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Do we want an HOA?

An HOA is charged generally with ensuring that agreed upon services are completed and paid for and that covenants are enforced. Our Land User's Code acts as our covenants, and should list the services for which the community is liable. The Board of Directors is also charged with establishing a budget for the community, including an emergency fund, filing legal and tax documents as needed, keeping members’ accounts, billing and collecting on those accounts, and of course, abiding by the law and the founding documents.

Much of this work can be done by an independent management company; however enforcement of the covenants remains a HOA Board duty.

As most members are painfully aware, enforcement of the GWLUA covenants has been inconsistent at best, and that has been a source of much community dissatisfaction. Ultimately it is the duty of the Board to enforce all covenants fairly and equally, to the utmost extent of the law. The Board has steadfastly refused to take that final step and sue to enforce covenants. That means that any member who really wants to have a covenant enforced, has to take matters into their own hands, possibly suing for enforcement as well as suing the Board for breach of duty.

So did the past Association do such a great job at this that we even need them?

It would seem like an easy decision but for the common lands.

These approximately 347 acres of undeveloped lands are named in our deeds as property with common community ownership, although they currently remain titled under Michael Reynolds. He is the legally responsible party, and he is personally liable for taxes and for damages occurring on those lands. As a result of the current lawsuit, the lands may be turned over to the community in the near future. If we accept the lands, then we need an entity which can take title to the lands, ensure that the expenses for the lands are paid, and protect community members from liability resulting from the use of the land. A corporation would be one solution to this problem.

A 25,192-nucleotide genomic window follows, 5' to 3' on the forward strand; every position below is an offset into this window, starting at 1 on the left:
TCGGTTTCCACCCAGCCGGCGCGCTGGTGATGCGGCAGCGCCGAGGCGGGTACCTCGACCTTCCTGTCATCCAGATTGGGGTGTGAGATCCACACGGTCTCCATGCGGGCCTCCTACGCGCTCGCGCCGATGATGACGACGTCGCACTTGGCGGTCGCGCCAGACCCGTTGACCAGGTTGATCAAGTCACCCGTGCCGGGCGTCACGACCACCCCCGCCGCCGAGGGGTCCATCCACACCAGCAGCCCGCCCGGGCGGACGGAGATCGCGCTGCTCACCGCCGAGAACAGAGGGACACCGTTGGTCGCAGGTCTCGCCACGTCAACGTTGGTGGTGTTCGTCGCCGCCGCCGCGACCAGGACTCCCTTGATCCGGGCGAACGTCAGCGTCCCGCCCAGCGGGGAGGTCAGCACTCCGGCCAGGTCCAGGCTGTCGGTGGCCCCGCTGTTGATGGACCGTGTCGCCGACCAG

If we choose to have an HOA that has the power to levy fees or enforce covenants, it must comply with the NM HOA Act, and that requires that it be incorporated, which in turn requires a Board.

You can’t just roll over one business structure into another business structure. If we wish to become a corporation, then we need to as the community, terminate the GWLUA instigate the Transition of Power and become a new entity. Incorporating creates a totally new business entity with totally new founding documents. If we don't like the way the past Board was operating, then we can make sure that we write our new documents to limit those powers with which we disagree. We can absolutely determine for ourselves what rules we care about and the extent to which we will enforce them. Since we are starting anew, we, the community, get to decide everything.


Next: Pros and Cons of Incorporating

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